In his time in office, Maryland Gov. Martin O’Malley has successfully pushed legislation to legalize same-sex marriage, give in-state tuition rates to some undocumented students, create incentives for offshore wind energy development, repeal the death penalty, impose sweeping gun-control measures, and raise the gas tax for the first time in more than 20 years to fund transportation infrastructure.
The question becomes, what will he do next?
With one more session between himself and his term limit, O’Malley (D) is likely to shift gears and focus more on job creation next year, said Roy Meyers, professor of public policy at the University of Maryland, Baltimore County.
“One of the reasons it’s an important political question is that we’re looking at a very slow recovery over the next several years,” Meyers said, adding that job creation will continue to be relevant for any future office O’Malley might pursue.
And any question of what O’Malley does in the next year is couched in the assumption that he will make a run for the White House in 2016.
Meyers and many other political observers say O’Malley’s run likely will be determined by what former Secretary of State Hillary Clinton does — if she runs, O’Malley won’t make it far, Meyers said.
In the meantime, O’Malley should be building his national visibility, something the same-sex marriage campaign and his gun-control measures should partly accomplish, Meyers said. Whether that visibility is for better or for worse depends on your political perspective, Meyers added.
“Whether he’s far too liberal for the country is an open question for me,” Meyers said. “2016 is a long time (away), especially in political time.”
The label of “too liberal” has been avoided, to some extent, by more centrist economic policy, said Todd Eberly, professor of political science at St. Mary’s College.
“He’s kept budget growth relatively low, and the business community has escaped largely unscathed,” Eberly said.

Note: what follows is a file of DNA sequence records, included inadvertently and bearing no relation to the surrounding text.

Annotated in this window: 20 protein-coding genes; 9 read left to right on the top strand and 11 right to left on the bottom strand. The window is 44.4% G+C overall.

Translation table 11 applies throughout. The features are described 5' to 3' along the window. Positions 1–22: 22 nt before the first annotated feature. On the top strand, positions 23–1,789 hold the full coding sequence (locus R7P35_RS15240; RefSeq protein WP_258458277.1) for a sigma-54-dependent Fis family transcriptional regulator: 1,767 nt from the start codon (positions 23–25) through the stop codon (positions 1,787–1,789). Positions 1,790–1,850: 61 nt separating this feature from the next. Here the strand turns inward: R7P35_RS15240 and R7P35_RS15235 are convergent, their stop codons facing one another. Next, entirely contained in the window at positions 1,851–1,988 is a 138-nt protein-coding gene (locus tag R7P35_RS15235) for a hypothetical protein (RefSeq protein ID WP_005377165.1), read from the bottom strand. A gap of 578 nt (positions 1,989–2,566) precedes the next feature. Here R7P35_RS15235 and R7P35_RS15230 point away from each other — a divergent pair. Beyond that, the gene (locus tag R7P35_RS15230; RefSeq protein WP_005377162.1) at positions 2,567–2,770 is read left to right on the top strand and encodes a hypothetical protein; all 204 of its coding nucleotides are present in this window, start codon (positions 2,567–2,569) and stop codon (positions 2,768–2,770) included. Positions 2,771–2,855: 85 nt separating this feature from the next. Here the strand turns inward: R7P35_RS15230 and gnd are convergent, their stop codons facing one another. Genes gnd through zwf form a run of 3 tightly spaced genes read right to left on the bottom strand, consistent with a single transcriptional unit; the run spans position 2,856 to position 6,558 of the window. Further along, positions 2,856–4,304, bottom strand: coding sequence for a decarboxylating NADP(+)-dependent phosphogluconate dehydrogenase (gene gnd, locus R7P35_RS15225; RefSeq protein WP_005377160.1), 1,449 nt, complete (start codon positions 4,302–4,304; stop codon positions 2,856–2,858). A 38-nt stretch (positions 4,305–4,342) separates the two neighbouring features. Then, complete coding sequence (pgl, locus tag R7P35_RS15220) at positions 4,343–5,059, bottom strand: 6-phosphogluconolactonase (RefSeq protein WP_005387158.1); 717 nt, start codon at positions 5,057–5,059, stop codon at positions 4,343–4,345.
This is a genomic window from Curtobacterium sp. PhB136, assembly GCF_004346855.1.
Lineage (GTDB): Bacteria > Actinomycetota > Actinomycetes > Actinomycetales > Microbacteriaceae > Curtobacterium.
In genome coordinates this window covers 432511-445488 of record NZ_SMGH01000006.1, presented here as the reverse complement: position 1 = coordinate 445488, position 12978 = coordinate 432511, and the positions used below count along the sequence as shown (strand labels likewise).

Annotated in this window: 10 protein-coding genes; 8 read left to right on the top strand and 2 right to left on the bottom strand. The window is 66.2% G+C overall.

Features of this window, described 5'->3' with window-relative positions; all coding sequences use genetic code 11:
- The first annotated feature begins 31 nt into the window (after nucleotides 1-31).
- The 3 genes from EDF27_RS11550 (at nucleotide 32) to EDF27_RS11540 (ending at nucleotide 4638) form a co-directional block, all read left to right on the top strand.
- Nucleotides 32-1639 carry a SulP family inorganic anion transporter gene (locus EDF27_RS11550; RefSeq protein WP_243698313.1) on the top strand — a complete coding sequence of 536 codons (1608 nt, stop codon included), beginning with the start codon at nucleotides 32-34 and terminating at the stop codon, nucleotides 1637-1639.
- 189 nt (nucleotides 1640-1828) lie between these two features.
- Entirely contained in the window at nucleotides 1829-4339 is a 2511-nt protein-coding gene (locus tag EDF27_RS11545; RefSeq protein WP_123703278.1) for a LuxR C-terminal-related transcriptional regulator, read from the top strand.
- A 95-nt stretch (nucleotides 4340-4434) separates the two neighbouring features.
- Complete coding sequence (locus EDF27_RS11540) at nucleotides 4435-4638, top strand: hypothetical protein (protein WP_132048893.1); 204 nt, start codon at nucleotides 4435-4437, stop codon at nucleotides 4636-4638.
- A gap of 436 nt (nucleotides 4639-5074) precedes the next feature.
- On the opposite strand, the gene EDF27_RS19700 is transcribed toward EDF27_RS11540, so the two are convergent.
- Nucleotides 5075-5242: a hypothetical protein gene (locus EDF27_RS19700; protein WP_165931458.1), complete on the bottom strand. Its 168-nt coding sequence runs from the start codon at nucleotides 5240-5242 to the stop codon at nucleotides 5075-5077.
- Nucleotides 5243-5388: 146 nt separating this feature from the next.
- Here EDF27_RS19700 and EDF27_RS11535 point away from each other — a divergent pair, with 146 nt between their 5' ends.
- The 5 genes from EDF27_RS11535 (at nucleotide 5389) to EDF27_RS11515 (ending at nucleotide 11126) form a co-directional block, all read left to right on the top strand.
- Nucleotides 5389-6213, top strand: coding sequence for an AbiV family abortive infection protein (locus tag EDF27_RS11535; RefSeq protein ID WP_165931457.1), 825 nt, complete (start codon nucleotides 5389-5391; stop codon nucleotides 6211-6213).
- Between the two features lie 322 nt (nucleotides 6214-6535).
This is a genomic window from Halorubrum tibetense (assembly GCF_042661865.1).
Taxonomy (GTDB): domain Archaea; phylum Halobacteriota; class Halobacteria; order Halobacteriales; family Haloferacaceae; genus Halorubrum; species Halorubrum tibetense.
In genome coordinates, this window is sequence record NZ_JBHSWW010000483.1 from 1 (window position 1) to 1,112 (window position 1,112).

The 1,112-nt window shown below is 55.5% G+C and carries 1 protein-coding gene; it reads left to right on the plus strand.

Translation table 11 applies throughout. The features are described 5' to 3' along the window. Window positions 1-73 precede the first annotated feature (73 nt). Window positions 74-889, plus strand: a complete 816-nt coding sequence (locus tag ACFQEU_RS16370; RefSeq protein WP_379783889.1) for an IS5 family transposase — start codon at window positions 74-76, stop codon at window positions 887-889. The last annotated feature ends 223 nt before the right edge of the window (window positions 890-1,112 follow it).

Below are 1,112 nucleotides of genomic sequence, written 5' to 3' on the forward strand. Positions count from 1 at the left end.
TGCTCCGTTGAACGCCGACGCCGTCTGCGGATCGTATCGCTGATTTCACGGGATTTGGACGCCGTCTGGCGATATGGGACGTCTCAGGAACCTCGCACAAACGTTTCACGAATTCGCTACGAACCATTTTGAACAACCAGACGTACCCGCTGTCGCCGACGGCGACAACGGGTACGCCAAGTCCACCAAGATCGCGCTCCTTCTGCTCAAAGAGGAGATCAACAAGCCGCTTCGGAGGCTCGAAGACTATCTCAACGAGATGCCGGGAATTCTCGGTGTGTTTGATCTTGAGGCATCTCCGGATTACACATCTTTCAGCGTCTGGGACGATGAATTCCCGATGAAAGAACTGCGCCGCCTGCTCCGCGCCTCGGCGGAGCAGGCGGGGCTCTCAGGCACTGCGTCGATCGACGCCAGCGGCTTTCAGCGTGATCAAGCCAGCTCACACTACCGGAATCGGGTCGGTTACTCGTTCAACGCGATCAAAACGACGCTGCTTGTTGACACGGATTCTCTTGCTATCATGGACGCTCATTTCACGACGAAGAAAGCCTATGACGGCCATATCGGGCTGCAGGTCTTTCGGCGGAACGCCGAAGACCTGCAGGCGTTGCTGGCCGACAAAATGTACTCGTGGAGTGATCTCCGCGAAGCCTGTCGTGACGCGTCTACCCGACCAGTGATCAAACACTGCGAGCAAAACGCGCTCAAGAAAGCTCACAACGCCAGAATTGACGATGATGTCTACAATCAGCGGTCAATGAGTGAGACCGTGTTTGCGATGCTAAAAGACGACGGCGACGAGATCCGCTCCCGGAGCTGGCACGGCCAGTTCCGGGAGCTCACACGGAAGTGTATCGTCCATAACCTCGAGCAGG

Administration officials have said that while the governor’s agenda for 2014 is not yet clear, he is likely to build on previous efforts at job creation, like the Invest Maryland program — an $85 million venture capital program — and the public-private partnership bill passed this year, which outlines requirements for private investment in public projects.
“He’s adopted a more intelligent job-building strategy, rather than the smokestack-chasing policies of some states,” like investment in education and growth sectors such as biotechnology and cybersecurity, Meyers said. “That being said, there are limits to what a governor can do. The reality is it’s going to be a long slog [to recovery].”
Eberly said O’Malley might face resistance on business-friendly initiatives from some members of the Democratic caucus who are looking for Maryland to take a progressive turn on economic issues, like raising the minimum wage and requiring sick leave for all employees — two initiatives that failed this session.
And the administration is likely to be looking toward November 2014, when O’Malley’s successor will be determined, Eberly said.
“I think you’re going to see [Lt. Gov.] Anthony Brown take even more of a leadership role in the legislature,” Eberly said, especially on initiatives related to health care and education.
Brown is expected to run to succeed O’Malley, likely facing Attorney General Douglas Gansler for the Democratic nomination.
“The challenge is how they can have a session where he can be front and center, but not have memories of the gas tax and other negatives attached to him,” Eberly said.